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When the British Foreign Secretary decides to push through a law which will allow the enforced return of political refugees to their countries of origin, he becomes a target of the Four Just Men – a group of vigilantes who set out to right what they perceive as wrongs that the normal systems of justice can’t touch. The story is a kind of cat-and-mouse game where the reader, along with the entire British public, waits to see if the Four Just Men succeed in carrying out their threat to assassinate the Foreign Secretary.
This was a rather odd read for me, in that I hated the premise – vigilantes are not my cup of tea – and yet found the storytelling compelling enough that I found myself racing through it. It’s well written and the pacing is excellent. Wallace sits on the fence himself as to the rights and wrongs of it – he shows both sides, but doesn’t take too strong a stance in favour of either. I believe in later books he chose cases that weren’t quite so murky, where it was clearer that the victims of the Just Men deserved their fate, and I suspect I might prefer those.
This one, however, despite having been published way back in 1905, has a surprisingly relevant plot. The purpose of the legislation is to prevent political agitators from using the safety of foreign countries to stir up revolutions back in their own nation. With my recent Russian Revolution reading, it made me think very much of those Russians, like Lenin, who spent their time in the safety of exile encouraging their countrymen back home to commit acts of terrorism against the state. But I also couldn’t help thinking of the West’s current moral struggle over the question of allowing in refugees at a time when the fear of terrorism is high, or the difficulty of expelling people even when it’s known they are attempting to radicalise others.
It’s a quick read – somewhere between a long novella and a short novel. There is a mystery of sorts over how the Just Men plan to carry out the assassination. Martin Edwards tells us in the introduction that, as an advertising ploy, Wallace offered cash prizes to readers who could work out the solution. Apparently, so many did that it nearly bankrupted him. I wish I’d been around at the time, because I thought it was blindingly obvious. I suspect, though, that might be because the key is more commonplace now than it would have been back then. Forgive the vagueness, but to say more would be a major spoiler.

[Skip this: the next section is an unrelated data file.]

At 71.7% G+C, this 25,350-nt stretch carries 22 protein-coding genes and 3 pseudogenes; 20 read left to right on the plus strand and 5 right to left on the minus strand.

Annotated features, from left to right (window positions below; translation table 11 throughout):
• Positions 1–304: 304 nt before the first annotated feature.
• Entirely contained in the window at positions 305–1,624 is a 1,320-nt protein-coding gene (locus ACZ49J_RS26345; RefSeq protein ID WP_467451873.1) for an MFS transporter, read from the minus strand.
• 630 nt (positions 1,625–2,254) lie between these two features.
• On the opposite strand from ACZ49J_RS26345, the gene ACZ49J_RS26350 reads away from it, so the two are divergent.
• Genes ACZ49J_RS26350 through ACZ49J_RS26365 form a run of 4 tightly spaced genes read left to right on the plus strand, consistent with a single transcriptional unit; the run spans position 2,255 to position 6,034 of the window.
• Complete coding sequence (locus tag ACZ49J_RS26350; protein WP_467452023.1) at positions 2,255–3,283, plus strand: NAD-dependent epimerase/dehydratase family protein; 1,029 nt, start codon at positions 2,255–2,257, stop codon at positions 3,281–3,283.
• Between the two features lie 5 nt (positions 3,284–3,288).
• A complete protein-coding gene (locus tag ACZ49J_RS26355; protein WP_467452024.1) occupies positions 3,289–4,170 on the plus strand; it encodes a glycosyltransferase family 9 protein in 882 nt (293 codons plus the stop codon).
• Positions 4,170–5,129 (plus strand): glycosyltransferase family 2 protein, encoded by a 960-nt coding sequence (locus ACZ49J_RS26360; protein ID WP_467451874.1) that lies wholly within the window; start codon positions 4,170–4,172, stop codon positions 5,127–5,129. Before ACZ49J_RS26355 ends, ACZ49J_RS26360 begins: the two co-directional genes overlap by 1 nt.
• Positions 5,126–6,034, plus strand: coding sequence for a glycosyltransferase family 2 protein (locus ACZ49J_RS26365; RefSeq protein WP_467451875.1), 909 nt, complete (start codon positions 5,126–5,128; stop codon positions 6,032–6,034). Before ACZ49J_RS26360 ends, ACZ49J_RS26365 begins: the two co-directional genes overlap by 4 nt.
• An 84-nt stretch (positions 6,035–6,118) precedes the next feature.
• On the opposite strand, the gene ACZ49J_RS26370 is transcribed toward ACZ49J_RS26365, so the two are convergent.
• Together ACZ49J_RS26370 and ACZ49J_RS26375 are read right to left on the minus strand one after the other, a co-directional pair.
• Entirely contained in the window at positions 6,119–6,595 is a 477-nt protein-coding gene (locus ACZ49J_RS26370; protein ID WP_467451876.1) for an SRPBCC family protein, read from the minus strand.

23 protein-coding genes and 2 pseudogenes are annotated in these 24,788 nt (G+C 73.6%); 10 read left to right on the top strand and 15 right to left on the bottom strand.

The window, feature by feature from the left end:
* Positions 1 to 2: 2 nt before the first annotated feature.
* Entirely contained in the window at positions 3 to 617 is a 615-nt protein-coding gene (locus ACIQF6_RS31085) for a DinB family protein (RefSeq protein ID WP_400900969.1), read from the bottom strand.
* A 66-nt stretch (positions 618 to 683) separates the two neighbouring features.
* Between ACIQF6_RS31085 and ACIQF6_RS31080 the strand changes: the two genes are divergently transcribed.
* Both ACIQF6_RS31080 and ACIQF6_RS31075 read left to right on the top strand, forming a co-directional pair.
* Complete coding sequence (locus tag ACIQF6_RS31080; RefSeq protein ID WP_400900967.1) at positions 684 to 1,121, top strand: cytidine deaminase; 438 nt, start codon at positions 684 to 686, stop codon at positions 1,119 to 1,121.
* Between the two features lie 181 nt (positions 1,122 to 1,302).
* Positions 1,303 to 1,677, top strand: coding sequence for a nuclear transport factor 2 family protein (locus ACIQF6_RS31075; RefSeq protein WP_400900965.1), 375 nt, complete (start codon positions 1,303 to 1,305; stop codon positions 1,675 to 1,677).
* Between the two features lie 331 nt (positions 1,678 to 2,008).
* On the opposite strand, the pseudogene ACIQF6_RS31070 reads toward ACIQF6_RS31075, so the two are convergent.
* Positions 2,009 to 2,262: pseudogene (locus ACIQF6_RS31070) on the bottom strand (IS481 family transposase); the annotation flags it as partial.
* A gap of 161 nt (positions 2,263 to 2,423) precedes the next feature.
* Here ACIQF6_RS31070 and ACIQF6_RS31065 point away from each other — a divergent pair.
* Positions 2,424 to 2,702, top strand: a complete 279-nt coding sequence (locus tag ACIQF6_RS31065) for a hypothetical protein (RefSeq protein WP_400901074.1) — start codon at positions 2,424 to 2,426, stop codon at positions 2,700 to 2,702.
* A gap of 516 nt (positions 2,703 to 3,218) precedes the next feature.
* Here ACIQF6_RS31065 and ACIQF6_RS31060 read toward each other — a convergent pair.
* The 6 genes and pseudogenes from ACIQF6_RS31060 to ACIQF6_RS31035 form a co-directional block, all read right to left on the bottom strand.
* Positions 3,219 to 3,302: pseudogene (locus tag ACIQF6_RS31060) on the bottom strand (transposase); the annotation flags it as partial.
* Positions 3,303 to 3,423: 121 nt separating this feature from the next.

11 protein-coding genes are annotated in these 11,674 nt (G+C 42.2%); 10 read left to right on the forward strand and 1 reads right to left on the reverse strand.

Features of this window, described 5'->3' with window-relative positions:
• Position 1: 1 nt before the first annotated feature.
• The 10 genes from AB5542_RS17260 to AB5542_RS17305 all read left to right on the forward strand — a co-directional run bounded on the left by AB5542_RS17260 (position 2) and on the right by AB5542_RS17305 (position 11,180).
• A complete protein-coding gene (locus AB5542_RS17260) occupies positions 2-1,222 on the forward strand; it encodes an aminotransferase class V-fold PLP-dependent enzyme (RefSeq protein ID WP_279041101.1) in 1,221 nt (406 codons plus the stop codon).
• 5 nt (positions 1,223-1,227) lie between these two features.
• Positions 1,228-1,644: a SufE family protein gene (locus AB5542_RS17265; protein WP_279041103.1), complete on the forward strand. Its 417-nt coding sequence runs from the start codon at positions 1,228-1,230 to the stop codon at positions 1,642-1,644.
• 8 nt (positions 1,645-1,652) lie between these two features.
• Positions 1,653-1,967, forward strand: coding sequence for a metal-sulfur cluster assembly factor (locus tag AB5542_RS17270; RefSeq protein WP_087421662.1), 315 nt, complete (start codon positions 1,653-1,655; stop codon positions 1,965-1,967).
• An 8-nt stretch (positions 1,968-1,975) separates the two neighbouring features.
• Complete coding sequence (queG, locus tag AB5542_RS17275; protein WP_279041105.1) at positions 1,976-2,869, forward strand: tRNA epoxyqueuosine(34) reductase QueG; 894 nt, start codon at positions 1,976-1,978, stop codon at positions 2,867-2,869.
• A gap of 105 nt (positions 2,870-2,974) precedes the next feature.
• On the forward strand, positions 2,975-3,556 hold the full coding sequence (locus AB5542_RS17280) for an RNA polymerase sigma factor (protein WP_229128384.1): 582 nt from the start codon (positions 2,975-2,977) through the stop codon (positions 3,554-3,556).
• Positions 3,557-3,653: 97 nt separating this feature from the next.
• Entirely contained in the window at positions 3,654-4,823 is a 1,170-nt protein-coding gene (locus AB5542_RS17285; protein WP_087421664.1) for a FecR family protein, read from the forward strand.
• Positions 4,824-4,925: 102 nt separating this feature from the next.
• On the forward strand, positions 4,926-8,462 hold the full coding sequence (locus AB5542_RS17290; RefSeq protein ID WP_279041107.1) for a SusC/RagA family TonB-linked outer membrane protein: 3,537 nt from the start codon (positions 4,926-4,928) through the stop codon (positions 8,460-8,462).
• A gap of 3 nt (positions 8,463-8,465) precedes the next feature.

The rest of the plotting works much more effectively. There is a real sense of the building tension as the deadline approaches. The Foreign Secretary is not physically brave, but shows a good deal of moral courage in the end. The police are shown as competent and vigilant, good men determined to protect the Secretary even at the expense of their own lives, if necessary. The press get involved and we see their dilemma of being ordinary good people who don’t want to see murder done but also journalists who do want a huge front page story! Wallace handles all these ethical questions well and believably, I thought. The Just Men themselves are more shadowy, with no real background given as to why they’ve set themselves up as judge and executioner or how they got together. I found them far less credible. But I was pulled along in the need to know whether the Secretary would survive.
An intriguing read that provoked more thought than I was anticipating. I don’t think I’m sufficiently enthusiastic to want to read more of the adventures of the Four Just Men, but overall I found this one interesting and entertaining enough to be glad to have read it, and to recognise its claim to be a classic of the genre. And, on that basis, recommended.
No Amazon links, since I downloaded this from wikisource.